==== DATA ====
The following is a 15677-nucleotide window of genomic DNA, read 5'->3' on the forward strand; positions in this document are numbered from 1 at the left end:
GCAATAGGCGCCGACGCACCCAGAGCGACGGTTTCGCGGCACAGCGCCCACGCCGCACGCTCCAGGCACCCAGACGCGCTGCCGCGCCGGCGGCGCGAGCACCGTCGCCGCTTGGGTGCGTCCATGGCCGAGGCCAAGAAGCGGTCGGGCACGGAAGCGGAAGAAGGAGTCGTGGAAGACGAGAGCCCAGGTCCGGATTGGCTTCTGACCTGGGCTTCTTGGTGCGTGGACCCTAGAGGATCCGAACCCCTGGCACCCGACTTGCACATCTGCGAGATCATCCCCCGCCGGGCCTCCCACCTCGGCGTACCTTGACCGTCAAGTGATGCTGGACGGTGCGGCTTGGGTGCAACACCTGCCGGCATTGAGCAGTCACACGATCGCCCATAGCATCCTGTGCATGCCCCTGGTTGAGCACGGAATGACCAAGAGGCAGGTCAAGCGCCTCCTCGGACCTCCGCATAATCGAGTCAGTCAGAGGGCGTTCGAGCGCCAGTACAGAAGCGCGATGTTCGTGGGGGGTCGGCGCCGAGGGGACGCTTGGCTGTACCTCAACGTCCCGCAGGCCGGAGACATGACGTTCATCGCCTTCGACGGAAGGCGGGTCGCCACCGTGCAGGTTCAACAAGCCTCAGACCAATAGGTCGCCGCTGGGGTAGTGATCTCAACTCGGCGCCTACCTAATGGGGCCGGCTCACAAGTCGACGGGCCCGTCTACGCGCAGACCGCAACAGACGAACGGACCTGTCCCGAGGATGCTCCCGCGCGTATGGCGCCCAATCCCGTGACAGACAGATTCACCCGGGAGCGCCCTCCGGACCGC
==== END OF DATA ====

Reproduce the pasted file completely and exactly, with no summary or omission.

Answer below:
The following is a 15677-nucleotide window of genomic DNA, read 5'->3' on the forward strand; positions in this document are numbered from 1 at the left end:
GCAATAGGCGCCGACGCACCCAGAGCGACGGTTTCGCGGCACAGCGCCCACGCCGCACGCTCCAGGCACCCAGACGCGCTGCCGCGCCGGCGGCGCGAGCACCGTCGCCGCTTGGGTGCGTCCATGGCCGAGGCCAAGAAGCGGTCGGGCACGGAAGCGGAAGAAGGAGTCGTGGAAGACGAGAGCCCAGGTCCGGATTGGCTTCTGACCTGGGCTTCTTGGTGCGTGGACCCTAGAGGATCCGAACCCCTGGCACCCGACTTGCACATCTGCGAGATCATCCCCCGCCGGGCCTCCCACCTCGGCGTACCTTGACCGTCAAGTGATGCTGGACGGTGCGGCTTGGGTGCAACACCTGCCGGCATTGAGCAGTCACACGATCGCCCATAGCATCCTGTGCATGCCCCTGGTTGAGCACGGAATGACCAAGAGGCAGGTCAAGCGCCTCCTCGGACCTCCGCATAATCGAGTCAGTCAGAGGGCGTTCGAGCGCCAGTACAGAAGCGCGATGTTCGTGGGGGGTCGGCGCCGAGGGGACGCTTGGCTGTACCTCAACGTCCCGCAGGCCGGAGACATGACGTTCATCGCCTTCGACGGAAGGCGGGTCGCCACCGTGCAGGTTCAACAAGCCTCAGACCAATAGGTCGCCGCTGGGGTAGTGATCTCAACTCGGCGCCTACCTAATGGGGCCGGCTCACAAGTCGACGGGCCCGTCTACGCGCAGACCGCAACAGACGAACGGACCTGTCCCGAGGATGCTCCCGCGCGTATGGCGCCCAATCCCGTGACAGACAGATTCACCCGGGAGCGCCCTCCGGACCGC